MOSCOW, OCT. 3, 2001 (ZENIT.org–Avvenire).- Sheikh Ravil Ghainuddin, grand mufti of the Muslims of the Russian Federation, has called an international conference on “Islam Against Terrorism,” to condemn all forms of terrorism.
Ghainuddin, a Muslim consul whose decisions have the weight of law, represents 22 million Muslims who live, primarily, in two regions: the Volga-Urals and the northern Caucasus, where Chechnya is situated. His flock is larger than the number of Muslim faithful in Tunisia and Syria combined.
The conference — no dates have been established yet — was suggested by Russian President Vladimir Putin, who met with Ghainuddin a few days ago.
“I hope that the entire Muslim world will support our initiative and that respected and authoritative theologians, religion scholars and experts in Islamic studies of various countries will attend,” the grand mufti said.
Such a conference, he added, will show “there are Muslims in the world who want peace, [and] condemn extremism and terrorism.”
“I have already received a message from Abdullah at-Turki, secretary-general of the World Muslim League, which states that this organization condemns all forms of extremism and terrorism,” he continued.
Asked about the terrorists who struck New York and Washington and considered themselves martyrs, the grand mufti said: “Let´s take, for example, the concept of martyr.
“The Koran says: If the threat of the disappearance of your religion exists, an attack on your freedom of conscience, you must defend your religion. And, if you die in this holy struggle, you become a martyr, you will go to paradise. However, the jihad is defense, not attack; it is not terror. Evil must be rejected, not committed.”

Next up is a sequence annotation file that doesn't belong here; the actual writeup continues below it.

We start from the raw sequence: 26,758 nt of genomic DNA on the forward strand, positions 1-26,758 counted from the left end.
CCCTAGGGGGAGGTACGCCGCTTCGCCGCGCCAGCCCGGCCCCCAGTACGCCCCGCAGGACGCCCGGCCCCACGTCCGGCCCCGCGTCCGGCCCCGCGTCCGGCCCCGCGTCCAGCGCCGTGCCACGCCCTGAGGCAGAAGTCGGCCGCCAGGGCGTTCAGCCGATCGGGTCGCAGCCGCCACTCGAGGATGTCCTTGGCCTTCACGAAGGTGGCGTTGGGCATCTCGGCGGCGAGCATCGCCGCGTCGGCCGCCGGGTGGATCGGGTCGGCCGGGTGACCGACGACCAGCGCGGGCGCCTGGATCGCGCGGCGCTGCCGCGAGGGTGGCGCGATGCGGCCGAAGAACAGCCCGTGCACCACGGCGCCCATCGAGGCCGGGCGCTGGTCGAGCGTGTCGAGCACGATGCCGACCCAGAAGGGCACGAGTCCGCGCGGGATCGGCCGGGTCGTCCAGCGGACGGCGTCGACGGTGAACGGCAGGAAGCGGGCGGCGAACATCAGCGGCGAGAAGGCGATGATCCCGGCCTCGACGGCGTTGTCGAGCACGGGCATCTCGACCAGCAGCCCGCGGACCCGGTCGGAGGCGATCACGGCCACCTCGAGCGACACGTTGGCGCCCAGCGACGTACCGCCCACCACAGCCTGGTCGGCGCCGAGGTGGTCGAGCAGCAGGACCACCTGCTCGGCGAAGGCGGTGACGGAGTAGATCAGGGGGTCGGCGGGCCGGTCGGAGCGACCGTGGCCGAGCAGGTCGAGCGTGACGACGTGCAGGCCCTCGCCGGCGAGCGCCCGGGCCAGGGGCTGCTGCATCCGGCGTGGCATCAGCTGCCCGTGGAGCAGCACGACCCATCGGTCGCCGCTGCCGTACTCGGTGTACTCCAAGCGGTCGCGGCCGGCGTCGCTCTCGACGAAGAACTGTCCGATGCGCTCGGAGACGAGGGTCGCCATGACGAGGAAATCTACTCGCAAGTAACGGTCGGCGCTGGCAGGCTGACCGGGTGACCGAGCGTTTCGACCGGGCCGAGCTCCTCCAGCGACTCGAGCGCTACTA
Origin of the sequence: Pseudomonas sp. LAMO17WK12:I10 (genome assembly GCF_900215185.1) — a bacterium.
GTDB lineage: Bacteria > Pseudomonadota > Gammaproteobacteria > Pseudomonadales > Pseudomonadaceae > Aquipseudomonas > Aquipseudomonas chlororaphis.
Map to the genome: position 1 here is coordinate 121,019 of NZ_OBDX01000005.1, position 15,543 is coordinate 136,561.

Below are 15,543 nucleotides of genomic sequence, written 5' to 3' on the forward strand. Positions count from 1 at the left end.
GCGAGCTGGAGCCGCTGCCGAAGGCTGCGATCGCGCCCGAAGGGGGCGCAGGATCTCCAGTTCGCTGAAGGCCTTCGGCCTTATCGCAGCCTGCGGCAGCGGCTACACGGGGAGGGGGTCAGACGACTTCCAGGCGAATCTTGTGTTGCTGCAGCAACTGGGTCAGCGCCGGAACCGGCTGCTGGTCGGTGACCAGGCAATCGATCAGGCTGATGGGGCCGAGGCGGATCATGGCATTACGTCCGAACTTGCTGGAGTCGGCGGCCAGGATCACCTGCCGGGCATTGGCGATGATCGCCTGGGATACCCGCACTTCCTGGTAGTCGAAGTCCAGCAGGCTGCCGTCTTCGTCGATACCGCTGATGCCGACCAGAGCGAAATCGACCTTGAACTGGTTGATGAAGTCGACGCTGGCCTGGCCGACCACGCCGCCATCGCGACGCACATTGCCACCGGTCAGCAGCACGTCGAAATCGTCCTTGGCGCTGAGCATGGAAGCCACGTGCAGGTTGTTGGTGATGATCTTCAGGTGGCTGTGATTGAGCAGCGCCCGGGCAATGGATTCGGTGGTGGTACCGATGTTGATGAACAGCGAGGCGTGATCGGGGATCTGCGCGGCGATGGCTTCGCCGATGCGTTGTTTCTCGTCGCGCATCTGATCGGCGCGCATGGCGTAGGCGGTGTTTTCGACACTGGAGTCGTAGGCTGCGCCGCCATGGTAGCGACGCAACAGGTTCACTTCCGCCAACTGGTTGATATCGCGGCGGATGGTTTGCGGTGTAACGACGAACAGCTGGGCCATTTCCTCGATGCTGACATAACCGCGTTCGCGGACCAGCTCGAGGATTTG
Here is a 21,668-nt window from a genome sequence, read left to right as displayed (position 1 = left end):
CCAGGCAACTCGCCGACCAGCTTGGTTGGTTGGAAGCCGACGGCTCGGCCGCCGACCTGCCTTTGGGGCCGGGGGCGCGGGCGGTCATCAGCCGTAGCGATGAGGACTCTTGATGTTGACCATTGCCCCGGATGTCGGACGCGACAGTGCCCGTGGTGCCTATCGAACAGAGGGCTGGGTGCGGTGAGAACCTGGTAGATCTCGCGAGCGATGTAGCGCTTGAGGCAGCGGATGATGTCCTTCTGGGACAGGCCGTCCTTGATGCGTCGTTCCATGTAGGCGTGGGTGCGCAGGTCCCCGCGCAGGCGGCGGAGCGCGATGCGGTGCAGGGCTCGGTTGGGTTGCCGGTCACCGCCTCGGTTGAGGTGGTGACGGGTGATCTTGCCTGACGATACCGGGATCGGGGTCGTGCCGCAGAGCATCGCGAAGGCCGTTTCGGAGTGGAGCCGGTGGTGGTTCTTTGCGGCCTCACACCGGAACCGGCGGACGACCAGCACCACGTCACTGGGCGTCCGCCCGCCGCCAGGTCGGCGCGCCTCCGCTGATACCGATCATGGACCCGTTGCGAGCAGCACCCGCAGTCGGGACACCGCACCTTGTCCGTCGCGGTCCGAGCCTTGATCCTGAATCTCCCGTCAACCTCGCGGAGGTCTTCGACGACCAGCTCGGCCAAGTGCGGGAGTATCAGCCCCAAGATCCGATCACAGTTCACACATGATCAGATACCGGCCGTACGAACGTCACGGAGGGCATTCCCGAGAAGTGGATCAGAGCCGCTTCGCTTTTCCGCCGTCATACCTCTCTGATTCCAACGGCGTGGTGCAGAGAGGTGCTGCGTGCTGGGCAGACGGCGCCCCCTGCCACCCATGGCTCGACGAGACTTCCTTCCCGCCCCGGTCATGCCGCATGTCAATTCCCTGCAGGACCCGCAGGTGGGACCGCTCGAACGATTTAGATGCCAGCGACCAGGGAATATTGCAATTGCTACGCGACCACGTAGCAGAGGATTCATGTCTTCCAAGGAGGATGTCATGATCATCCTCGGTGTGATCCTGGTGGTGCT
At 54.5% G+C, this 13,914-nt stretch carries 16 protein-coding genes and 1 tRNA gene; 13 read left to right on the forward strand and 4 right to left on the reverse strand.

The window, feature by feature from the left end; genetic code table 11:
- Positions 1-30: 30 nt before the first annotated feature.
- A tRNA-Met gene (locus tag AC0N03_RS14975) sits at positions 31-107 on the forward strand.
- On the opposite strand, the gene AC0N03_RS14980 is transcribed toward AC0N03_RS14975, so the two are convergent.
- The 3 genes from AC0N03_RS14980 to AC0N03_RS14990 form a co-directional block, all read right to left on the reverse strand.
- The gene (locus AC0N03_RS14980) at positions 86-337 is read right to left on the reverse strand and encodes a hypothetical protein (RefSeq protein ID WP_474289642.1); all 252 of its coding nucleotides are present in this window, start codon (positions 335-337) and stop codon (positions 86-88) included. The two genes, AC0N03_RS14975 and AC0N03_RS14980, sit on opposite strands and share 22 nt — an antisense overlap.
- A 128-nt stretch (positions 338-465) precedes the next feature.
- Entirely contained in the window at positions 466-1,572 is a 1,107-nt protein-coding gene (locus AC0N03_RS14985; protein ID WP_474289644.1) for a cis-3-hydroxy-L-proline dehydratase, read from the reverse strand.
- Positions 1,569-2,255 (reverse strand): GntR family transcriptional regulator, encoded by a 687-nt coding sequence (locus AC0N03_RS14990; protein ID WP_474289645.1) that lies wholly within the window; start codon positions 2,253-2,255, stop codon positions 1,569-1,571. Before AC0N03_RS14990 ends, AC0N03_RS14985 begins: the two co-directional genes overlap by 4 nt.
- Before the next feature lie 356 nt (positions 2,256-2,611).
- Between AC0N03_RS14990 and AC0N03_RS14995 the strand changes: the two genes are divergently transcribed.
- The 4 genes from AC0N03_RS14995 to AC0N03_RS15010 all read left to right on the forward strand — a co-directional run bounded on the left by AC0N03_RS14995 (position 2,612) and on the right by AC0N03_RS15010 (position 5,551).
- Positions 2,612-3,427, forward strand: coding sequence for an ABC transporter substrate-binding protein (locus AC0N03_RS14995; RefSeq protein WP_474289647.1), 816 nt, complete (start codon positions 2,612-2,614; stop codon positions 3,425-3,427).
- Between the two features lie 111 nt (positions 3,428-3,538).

Ghainuddin was then asked about Shamil Basaev, the principal guerrilla leader in Chechnya, who said he supports the Taliban regime and is in solidarity with Osama bin Laden.
Ghainuddin responded: “Basaev is not a Muslim theologian; he is a terrorist. I think the United States is studying the situation very carefully and will not punish the innocent indiscriminately. I do not think bombings will succeed in eliminating the terrorists and bringing a lasting solution to the problem of terrorism in the world.”
“I think, in fact, that the opposite will happen,” the mufti continued. “If bin Laden dies, there will be another 10 ready to replace him. If the bases of extremists organizations are bombed, others will surface in secrecy. We hope that there will be increasingly fewer such organizations in the world.”
Ghainuddin said he was “dismayed” over Italian Prime Minister Silvio Berlusconi´s statements on the supposed superiority of Western culture over Islam.
“Each people has its traditions, its history,” he observed. “And each people must respect its neighbor, other cultures and traditions. Allah says: ´Peoples and tribes, collaborate in the good and in the fear of God, but do not assist one another, do not collaborate in evil and enmity.´”
Ghainuddin also quoted the prophet Mohammed, who said: “The Most High created all peoples like flowers in the meadow.”
“In the ninth to 13th centuries, Islamic civilization gave Europeans the concept of dignity and liberty, in addition to scientific discoveries,” the mufti concluded. “Later, sadly, as a consequence of different historical circumstances, Islamic civilization went through a crisis.”